In summary, our findings demonstrate that the activation of a region decoding emotional meaning (posterior MTG) is positively related to cortical areas mediating the clock stage, whereas it is negatively related to key regions involved in the temporal decision-making stage and in processing pain-related information. We can speculate that, at the beginning of the interval to be produced, attention was automatically captured by the expression of pain, thus reducing attentional resources available for the temporal task, interfering with the closure of the switch and causing the loss of some pulses. Therefore, the resulting underestimation of the interval may depend on the concurrent engagement of regions subserving implicit processing of painful expressions and of cerebral areas that mediate emission and accumulation of pulses, but also temporal decision-making.
The present study provides the first evidence that observation of facial expressions of pain interact with timing at the behavioral and neural level. The right posterior MTG appears to be the key region mediating the interaction between the brain network analyzing painful expressions and the neural network involved in timing.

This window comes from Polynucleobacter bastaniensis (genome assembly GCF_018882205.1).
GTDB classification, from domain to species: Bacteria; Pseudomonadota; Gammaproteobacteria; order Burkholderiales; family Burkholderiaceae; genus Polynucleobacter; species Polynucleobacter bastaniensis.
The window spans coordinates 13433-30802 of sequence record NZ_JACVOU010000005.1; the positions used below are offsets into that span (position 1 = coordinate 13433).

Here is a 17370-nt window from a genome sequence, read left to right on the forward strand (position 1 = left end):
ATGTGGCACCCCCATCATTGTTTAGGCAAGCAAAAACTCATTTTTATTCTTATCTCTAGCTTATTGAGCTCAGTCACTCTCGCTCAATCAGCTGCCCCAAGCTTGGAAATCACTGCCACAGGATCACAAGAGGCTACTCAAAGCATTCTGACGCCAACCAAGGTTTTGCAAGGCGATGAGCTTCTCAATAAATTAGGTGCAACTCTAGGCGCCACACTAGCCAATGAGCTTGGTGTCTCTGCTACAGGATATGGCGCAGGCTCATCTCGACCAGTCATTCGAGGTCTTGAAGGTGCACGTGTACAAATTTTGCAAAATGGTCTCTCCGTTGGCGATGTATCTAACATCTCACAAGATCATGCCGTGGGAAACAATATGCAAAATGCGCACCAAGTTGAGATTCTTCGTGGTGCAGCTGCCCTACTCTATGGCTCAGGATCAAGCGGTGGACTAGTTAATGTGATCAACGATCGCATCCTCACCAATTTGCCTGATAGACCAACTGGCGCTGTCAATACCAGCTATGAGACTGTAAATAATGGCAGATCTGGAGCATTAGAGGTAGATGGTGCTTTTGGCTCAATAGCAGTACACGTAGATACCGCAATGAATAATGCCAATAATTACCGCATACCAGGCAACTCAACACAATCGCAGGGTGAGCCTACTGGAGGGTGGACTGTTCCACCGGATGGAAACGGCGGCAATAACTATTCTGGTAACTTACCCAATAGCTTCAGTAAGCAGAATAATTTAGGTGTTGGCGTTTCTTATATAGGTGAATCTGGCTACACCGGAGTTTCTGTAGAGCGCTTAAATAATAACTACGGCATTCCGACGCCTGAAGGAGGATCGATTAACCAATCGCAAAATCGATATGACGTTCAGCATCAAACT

- 1. Grommet E, Droit-Volet S, Gil S, Hemmes N, Baker A, Brown B. Time estimation of fear cues in human observers. Behav Processes. Elsevier B.V.; 2011;86: 88–93. pmid:20971168
- 2. Lui M, Penney T, Schirmer A. Emotion effects on timing: Attention versus pacemaker accounts. PLoS One. 2011;6: 1–9. pmid:21799749
- 3. Angrilli A, Cherubini P, Pavese A, Manfredini S. The influence of affective factors on time perception. Percept Psychophys. 1997;59: 972–982. pmid:9270369
- 4. Dirnberger G, Hesselmann G, Roiser J, Preminger S, Jahanshahi M, Paz R. Give it time: Neural evidence for distorted time perception and enhanced memory encoding in emotional situations. Neuroimage. Elsevier Inc.; 2012;63: 591–599. pmid:22750720
- 5. Droit-Volet S, Mermillod M, Cocenas-Silva R, Gil S. The effect of expectancy of a threatening event on time perception in human adults. Emotion. 2010;10: 908–914. pmid:21171761
- 6. Noulhiane M, Mella N, Samson S, Ragot R, Pouthas V. How emotional auditory stimuli modulate time perception. Emotion. 2007;7: 697–704. pmid:18039036